Why Choose a Career as a Land Surveyor


Making the right career choice is extremely important; so it is good to know the benefits of choosing land surveying as a career. As with most careers in any industry, there are pros and cons; but once the proper training is obtained, land surveying can be a promising and lucrative life-long career.


There are certainly many different types of surveyors, but we will be focusing on the job of land surveyors specifically, and the many reasons why this career has become such a popular choice for many.


  • Licensed land surveyors are the only ones that can set property lines. As a surveyor, you have the ability to work on a variety of different projects, assisting engineers and contractors on job sites. However, while there are aspects of the construction process that these professionals can do on their own, when it comes to boundary and property lines, you have to be a licensed land surveyor. It’s reassuring to know that there are certain necessary tasks that only those with your professional title can perform.


  • Land surveyors are in high demand, which is a great reason to choose this specific type of career. Everyone wants to be trained in a career path where jobs are available. As a land surveyor, you are able to work in the private sector or apply for positions in government organizations.


  • Land surveyors receive a lot of well-deserved respect throughout the industry. By overseeing the development of schools, housing and highways, land surveyors are an important part of the community. Many industries could not function without the use of a surveyor’s expertise.


  • For those who enjoy challenges, the job of a land surveyor is full of opportunities for growth. A good surveyor is able to successfully deal with the outside elements, nature and any obstacles that exist in the construction area.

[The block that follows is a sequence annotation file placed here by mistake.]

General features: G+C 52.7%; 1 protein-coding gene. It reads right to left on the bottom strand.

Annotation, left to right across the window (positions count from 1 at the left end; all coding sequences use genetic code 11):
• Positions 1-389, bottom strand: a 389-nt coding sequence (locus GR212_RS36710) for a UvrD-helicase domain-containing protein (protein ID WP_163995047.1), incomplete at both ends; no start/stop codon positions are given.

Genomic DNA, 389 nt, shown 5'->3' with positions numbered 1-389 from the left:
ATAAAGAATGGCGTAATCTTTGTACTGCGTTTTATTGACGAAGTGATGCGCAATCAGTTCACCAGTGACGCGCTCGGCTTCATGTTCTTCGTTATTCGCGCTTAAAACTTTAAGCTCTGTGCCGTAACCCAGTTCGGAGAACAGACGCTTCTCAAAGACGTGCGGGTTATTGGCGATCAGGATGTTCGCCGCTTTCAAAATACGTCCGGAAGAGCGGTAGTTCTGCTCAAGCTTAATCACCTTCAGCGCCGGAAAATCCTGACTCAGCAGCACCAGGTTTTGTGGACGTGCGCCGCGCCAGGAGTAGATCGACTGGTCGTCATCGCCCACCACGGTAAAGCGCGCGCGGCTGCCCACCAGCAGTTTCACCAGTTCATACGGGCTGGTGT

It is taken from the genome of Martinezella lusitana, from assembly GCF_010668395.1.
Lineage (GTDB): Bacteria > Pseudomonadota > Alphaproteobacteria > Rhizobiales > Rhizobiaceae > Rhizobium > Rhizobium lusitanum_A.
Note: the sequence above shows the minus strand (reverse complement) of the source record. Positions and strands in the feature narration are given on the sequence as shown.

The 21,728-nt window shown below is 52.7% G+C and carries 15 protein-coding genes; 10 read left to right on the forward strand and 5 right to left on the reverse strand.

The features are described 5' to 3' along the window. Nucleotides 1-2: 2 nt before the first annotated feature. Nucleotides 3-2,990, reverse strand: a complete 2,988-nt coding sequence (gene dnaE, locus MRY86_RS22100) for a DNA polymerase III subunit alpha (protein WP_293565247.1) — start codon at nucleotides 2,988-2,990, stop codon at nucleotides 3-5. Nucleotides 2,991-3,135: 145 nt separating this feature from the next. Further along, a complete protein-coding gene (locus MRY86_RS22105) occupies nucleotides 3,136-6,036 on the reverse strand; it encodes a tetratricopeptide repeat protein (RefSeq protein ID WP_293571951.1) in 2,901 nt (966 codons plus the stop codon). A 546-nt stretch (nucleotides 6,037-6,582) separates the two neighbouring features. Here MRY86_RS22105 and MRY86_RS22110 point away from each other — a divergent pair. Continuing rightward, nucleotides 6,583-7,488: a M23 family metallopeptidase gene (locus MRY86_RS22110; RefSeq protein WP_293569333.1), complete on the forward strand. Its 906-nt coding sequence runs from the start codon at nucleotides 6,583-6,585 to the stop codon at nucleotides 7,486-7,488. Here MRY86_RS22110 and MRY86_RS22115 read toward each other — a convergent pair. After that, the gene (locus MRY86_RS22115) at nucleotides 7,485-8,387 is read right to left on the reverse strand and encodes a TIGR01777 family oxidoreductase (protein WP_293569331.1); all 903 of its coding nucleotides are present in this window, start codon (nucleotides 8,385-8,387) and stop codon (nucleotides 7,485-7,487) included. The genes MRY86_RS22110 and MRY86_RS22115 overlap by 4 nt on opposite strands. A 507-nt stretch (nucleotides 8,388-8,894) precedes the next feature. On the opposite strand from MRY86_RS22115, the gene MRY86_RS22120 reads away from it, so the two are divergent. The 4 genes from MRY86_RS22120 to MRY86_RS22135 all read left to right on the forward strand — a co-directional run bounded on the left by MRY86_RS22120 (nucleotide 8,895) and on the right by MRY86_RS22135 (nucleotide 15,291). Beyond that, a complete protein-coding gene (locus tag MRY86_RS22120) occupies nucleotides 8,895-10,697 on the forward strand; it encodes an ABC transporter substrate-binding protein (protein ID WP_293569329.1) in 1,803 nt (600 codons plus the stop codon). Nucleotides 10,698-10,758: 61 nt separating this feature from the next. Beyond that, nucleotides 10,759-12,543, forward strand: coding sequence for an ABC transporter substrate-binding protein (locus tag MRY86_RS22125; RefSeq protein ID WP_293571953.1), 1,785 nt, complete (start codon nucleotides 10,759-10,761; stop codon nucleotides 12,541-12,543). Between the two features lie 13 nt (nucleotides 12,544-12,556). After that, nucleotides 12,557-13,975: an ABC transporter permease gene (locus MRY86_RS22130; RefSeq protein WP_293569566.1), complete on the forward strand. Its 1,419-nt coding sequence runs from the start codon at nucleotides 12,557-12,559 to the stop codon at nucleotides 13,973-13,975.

• Land surveyors get to work with the most recent cutting edge technology and stay well-educated in any modern advances within the industry. It is a perfect career for anyone who loves to engage in continuous education and stay on top of industry trends.


  • Once you are trained as a land surveyor, you have the option of working outdoors or in an office environment; it simply depends on which positions you choose. There are plenty of opportunities for those who want to work outdoors in the field, i.e.) railroad development, rebuilding projects and repairing damaged roads, bridges and buildings. But if you are a more “inside” person, many government agencies use land surveyors in a more technical office environment.


The Bureau of Labor Statistics projects that the demand for surveyors will rise even higher this year and continue to grow through 2014. They expect that urban planning, and disaster and emergency planning will hold the biggest opportunities.